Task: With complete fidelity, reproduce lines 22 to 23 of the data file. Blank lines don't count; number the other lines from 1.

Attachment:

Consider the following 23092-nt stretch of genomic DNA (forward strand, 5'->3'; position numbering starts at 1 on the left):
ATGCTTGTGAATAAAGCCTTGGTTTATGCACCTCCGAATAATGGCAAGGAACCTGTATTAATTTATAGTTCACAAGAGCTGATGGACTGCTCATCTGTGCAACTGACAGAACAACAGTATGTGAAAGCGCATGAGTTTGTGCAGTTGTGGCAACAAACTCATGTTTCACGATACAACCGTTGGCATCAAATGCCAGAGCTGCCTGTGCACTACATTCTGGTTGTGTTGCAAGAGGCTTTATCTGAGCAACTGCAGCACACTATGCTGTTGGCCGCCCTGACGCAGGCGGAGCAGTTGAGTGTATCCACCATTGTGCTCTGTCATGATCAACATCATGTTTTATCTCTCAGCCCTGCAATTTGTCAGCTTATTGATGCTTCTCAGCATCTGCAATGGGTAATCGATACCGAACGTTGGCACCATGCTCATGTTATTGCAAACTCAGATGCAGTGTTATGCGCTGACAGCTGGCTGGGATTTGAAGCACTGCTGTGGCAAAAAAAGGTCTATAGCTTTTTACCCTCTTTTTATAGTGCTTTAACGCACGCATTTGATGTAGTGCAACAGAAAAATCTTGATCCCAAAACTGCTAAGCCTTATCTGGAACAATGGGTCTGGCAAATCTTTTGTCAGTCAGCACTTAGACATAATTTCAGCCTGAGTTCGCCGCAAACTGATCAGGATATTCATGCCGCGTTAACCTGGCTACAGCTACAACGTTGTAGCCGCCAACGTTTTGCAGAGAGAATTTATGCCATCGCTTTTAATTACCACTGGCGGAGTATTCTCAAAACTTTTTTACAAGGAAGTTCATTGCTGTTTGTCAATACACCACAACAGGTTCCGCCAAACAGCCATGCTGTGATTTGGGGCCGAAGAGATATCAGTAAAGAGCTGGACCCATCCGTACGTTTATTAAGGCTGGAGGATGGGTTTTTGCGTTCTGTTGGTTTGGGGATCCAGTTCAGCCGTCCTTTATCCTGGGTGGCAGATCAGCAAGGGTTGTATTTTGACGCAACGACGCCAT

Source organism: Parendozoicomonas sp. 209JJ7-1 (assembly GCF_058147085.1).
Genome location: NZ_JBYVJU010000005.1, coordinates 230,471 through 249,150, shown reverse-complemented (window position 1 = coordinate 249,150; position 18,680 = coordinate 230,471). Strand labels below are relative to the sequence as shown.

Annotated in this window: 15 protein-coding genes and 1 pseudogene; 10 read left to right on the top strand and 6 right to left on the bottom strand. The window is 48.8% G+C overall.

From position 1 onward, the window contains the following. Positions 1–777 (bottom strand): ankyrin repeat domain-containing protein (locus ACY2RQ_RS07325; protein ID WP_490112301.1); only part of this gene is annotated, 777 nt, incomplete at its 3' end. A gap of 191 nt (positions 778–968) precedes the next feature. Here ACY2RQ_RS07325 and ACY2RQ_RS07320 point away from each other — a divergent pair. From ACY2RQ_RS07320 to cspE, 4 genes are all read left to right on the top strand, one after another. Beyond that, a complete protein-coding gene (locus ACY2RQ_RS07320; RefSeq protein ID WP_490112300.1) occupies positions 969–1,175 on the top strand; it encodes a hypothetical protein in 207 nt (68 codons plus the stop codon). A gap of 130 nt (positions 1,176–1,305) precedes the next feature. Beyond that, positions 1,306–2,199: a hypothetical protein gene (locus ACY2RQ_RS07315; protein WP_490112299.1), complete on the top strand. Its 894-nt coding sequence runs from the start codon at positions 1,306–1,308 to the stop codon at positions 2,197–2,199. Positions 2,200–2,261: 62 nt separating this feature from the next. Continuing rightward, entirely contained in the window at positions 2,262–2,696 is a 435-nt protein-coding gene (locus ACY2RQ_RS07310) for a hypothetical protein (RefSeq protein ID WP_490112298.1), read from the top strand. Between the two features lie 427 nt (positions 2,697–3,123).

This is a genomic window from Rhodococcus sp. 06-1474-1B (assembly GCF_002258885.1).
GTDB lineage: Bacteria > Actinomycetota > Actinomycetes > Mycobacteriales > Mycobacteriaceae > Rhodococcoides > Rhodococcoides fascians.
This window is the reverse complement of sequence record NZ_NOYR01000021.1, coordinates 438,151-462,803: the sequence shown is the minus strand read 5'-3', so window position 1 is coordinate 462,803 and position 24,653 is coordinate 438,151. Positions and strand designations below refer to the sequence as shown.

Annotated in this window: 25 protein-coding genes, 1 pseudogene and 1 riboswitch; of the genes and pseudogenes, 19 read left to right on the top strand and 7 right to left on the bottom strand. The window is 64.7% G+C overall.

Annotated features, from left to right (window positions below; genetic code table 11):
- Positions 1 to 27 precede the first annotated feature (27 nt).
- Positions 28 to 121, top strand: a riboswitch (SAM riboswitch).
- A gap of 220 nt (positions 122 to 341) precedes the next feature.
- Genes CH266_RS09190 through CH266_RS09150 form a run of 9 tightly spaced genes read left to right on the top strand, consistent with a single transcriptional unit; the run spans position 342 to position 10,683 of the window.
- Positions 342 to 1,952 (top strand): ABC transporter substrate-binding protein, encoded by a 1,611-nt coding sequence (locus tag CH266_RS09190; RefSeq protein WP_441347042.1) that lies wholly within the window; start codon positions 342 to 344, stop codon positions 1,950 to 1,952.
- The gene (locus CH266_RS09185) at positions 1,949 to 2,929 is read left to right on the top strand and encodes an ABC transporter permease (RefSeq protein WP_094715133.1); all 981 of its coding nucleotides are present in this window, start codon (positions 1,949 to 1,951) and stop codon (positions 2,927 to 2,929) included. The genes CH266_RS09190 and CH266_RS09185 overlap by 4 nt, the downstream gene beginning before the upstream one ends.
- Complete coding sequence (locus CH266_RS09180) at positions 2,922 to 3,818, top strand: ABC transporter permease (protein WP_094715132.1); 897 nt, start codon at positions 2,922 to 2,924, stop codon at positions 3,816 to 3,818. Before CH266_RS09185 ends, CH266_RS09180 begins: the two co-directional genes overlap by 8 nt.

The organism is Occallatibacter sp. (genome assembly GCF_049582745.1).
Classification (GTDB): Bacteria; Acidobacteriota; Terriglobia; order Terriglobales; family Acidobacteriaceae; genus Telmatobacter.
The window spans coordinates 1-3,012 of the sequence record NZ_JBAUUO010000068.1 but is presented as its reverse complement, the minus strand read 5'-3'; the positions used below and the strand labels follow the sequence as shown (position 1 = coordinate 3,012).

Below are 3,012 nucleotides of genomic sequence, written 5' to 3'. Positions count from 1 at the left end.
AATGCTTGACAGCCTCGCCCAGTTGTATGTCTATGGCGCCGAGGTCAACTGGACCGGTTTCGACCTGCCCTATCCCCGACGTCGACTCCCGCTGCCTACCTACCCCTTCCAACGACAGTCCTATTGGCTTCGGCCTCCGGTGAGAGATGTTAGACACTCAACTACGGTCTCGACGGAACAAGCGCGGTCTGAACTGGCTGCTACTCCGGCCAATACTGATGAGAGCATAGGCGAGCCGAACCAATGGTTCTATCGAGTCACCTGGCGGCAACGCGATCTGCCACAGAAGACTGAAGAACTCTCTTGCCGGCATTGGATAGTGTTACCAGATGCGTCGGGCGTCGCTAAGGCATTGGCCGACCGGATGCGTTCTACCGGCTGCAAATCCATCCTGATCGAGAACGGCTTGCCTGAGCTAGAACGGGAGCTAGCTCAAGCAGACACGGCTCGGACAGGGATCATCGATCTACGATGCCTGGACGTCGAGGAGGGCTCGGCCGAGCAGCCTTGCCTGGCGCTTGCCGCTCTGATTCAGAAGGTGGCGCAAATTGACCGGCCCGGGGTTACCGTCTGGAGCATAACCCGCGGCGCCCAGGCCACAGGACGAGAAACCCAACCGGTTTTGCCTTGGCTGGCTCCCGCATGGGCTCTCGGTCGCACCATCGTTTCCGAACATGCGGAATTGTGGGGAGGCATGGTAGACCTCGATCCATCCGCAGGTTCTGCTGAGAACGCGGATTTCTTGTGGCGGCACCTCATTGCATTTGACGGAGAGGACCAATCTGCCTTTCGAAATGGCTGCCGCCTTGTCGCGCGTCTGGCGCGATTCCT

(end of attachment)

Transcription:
Below are 3,012 nucleotides of genomic sequence, written 5' to 3'. Positions count from 1 at the left end.
AATGCTTGACAGCCTCGCCCAGTTGTATGTCTATGGCGCCGAGGTCAACTGGACCGGTTTCGACCTGCCCTATCCCCGACGTCGACTCCCGCTGCCTACCTACCCCTTCCAACGACAGTCCTATTGGCTTCGGCCTCCGGTGAGAGATGTTAGACACTCAACTACGGTCTCGACGGAACAAGCGCGGTCTGAACTGGCTGCTACTCCGGCCAATACTGATGAGAGCATAGGCGAGCCGAACCAATGGTTCTATCGAGTCACCTGGCGGCAACGCGATCTGCCACAGAAGACTGAAGAACTCTCTTGCCGGCATTGGATAGTGTTACCAGATGCGTCGGGCGTCGCTAAGGCATTGGCCGACCGGATGCGTTCTACCGGCTGCAAATCCATCCTGATCGAGAACGGCTTGCCTGAGCTAGAACGGGAGCTAGCTCAAGCAGACACGGCTCGGACAGGGATCATCGATCTACGATGCCTGGACGTCGAGGAGGGCTCGGCCGAGCAGCCTTGCCTGGCGCTTGCCGCTCTGATTCAGAAGGTGGCGCAAATTGACCGGCCCGGGGTTACCGTCTGGAGCATAACCCGCGGCGCCCAGGCCACAGGACGAGAAACCCAACCGGTTTTGCCTTGGCTGGCTCCCGCATGGGCTCTCGGTCGCACCATCGTTTCCGAACATGCGGAATTGTGGGGAGGCATGGTAGACCTCGATCCATCCGCAGGTTCTGCTGAGAACGCGGATTTCTTGTGGCGGCACCTCATTGCATTTGACGGAGAGGACCAATCTGCCTTTCGAAATGGCTGCCGCCTTGTCGCGCGTCTGGCGCGATTCCT